I have a tee shirt with the inscription “Up a mountain, down a beer” which, for me, describes a perfect day out but there are variations.

Emma and Neil, who stayed in our Sugar Loaf cottage in early autumn, downed a Welsh whisky before going up the highest mountain in South Wales. While on another day they went up a mountain before downing a particularly excellent cider.

And in between there was time for Emma to have a relaxing shiatsu.

Let’s start with the whisky because on a wet day in Wales it is a great option to take a distillery tour. Yes they do make whisky in Wales!

There are a variety of options at Penderyn, where you’ll learn about the process that makes this award-winning tipple. You’ll see the mill, mash tun, copper pot stills before ending up in the tasting bar. They also make the excellent Brecon Gin. Down a whisky, down a gin, climb a mountain.

If you want to make a day of it you are not far from the village of Ystradfellte where you can link up with the Four Waterfalls Walk on the Afon (River) Mellte. Alternatively, you can start at Pontneddfechan. north of Neath, on one of the most popular walks on the western side of the Brecon Beacons and see even more waterfalls.

There’s one that’s like an old Tarzan movie where you can walk behind the tumbling veil of cascading water.

It was actually too wet even for Emma and Neil when they visited to venture out but the next day they made up for it by climbing Pen-y-Fan.

Most people will tackle the highest mountain in South Wales from Storey Arms or from the car park just below it. These are the popular tourist routes which are very well marked but often crowded with fellow walkers, so I recommended a less used route from the Brecon side of the mountain, Cefn Cwm Llwch.

It is a steep but clear climb and you will have the ridge pretty much to yourself until you do the short scramble over rocks to emerge onto the top and discover a ridiculously large number of people already there.

The summit is 886m and the views are stunning if there is visibility. Please bear in mind it is a proper mountain and you need to respect it by checking weather conditions and having the right clothes, boots, and equipment. There’s a reason the army train across the Brecon Beacons. It can be harsh but if you are prepared and choose the right day then it is a magical landscape.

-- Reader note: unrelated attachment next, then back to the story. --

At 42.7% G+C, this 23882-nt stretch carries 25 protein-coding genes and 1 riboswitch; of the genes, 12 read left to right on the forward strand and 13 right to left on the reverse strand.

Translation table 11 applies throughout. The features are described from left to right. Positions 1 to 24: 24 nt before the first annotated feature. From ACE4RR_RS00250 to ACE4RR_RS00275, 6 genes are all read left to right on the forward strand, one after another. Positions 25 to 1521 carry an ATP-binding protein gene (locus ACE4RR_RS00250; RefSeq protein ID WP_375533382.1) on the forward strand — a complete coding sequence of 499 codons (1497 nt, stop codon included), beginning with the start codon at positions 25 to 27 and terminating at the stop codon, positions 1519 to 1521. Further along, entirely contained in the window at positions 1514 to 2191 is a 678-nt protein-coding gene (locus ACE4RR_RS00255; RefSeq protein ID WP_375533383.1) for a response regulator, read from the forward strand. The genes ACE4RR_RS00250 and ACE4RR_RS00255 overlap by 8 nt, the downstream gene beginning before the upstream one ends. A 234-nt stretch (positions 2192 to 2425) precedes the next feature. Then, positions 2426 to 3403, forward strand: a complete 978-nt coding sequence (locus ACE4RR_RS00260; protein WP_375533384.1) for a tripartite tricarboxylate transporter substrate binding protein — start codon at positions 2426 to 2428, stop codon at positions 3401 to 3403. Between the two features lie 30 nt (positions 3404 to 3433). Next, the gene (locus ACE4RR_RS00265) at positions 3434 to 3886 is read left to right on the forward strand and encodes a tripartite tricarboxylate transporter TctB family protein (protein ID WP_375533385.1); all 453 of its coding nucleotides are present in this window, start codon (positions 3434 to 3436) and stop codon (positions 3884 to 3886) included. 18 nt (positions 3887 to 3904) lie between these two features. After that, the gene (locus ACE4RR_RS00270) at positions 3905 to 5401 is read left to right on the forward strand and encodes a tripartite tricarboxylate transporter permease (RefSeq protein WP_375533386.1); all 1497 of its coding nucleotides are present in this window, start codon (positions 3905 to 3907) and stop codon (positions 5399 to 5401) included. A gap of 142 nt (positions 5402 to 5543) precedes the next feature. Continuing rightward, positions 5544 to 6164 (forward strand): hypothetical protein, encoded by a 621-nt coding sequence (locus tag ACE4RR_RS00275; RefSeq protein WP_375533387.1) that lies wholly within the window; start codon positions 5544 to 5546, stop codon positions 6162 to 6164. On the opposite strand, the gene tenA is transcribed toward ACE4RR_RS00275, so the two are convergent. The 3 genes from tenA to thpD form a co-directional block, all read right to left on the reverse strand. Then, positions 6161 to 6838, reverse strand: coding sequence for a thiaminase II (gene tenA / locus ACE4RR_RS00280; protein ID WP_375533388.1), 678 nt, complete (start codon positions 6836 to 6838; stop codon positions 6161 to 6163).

I had recommended they cut across to the next mountain, Cribyn, and descend down that ridge back to the car park but they decided to retrace their steps and got down tired but safe and with that sense of satisfaction when you reach a challenging summit.

The next day they went to watch the new James Bond movie in Cwmbran and then Emma had a shiatsu session with host John who is a fellow of the Shiatsu Society having qualified last century!

In simple terms its acupuncture with predominately finger and thumb touch instead of needles. What does it do? Ask Emma:

“John’s Shiatsu session was just what I needed. Having had a stressful year I needed to decompress and relax my thoughts. John was able to refocus me back to what was important and release some energy blocks. I hadn’t felt so relaxed in a very long time. I felt as light as a feather and the internal thunder clouds had gone.”

On their last full day I joined them on a walk up the Sugar Loaf but first we visited the magnificent LLanthony Priory for lunch. It is a wonderous spot which I highly recommend for a visit. The little cellar bar does a reasonable menu and they sell my favourite draught cider, Robinson’s. There is something special sitting in the ruins, eating a good lunch washed down by a pint and overlooked on both sides by the steep sides of two of the Black Mountains. Offa’s Dyke runs along the top of the most easternly with England on the other side.

The last time Emma and Neil visited they stayed in the Skirrid and climbed the mountain of the same name. This time they were in the Sugar Loaf so, of course, they climbed the Sugar Loaf. I took them up the less popular route from the Forest Coal Pits car park. There’s a great bit of moor you cross before the final ascent with three ponds which my dog Smudge loved. There are plenty of skylarks and the occasional grouse to spot while a red kite flew overhead.

We finished off with supper at the Hunter’s Moon in Llangattock Lingoed. The Friday night crowd were in and there was a lively and very welcoming atmosphere as we downed more pints of Robinson’s cider and ate a very hearty meal.

It was the end to a perfect day. Up a mountain, down a cider.

There’s talk of a return visit with them staying in the Blorenge and walking up the mountain of the same name. It has a fascinating industrial history.

I have a very special pub to introduce them to afterwards – it‘s called the Goose and Cuckoo, above Llanover,  but that is for another blog……

Skirrid holiday cottage under construction

There’s Welsh whisky in the jar oh for Neil on his tour of the Pendeyrn distillery

Sugarloaf and Blorenge holiday cottages under construction

The waterfall walks in the western Brecon Beacons

Sugarloaf and Blorenge holiday cottages under construction

Walk behind a waterfall just like Tarzan and Jane

Sugarloaf and Blorenge holiday cottages under construction

On top of Pen-y-fan, the highest mountain in South Wales

Sugarloaf and Blorenge holiday cottages under construction

Llanthony Priory is a hidden away gem with a cellar bar

Sugarloaf and Blorenge holiday cottages under construction

Here’s to you Mr Robinson, we love your cider more than you can know

Sugarloaf and Blorenge holiday cottages under construction

Emma and Neil make it to the top of the Sugar Loaf. Just the Blorenge to go!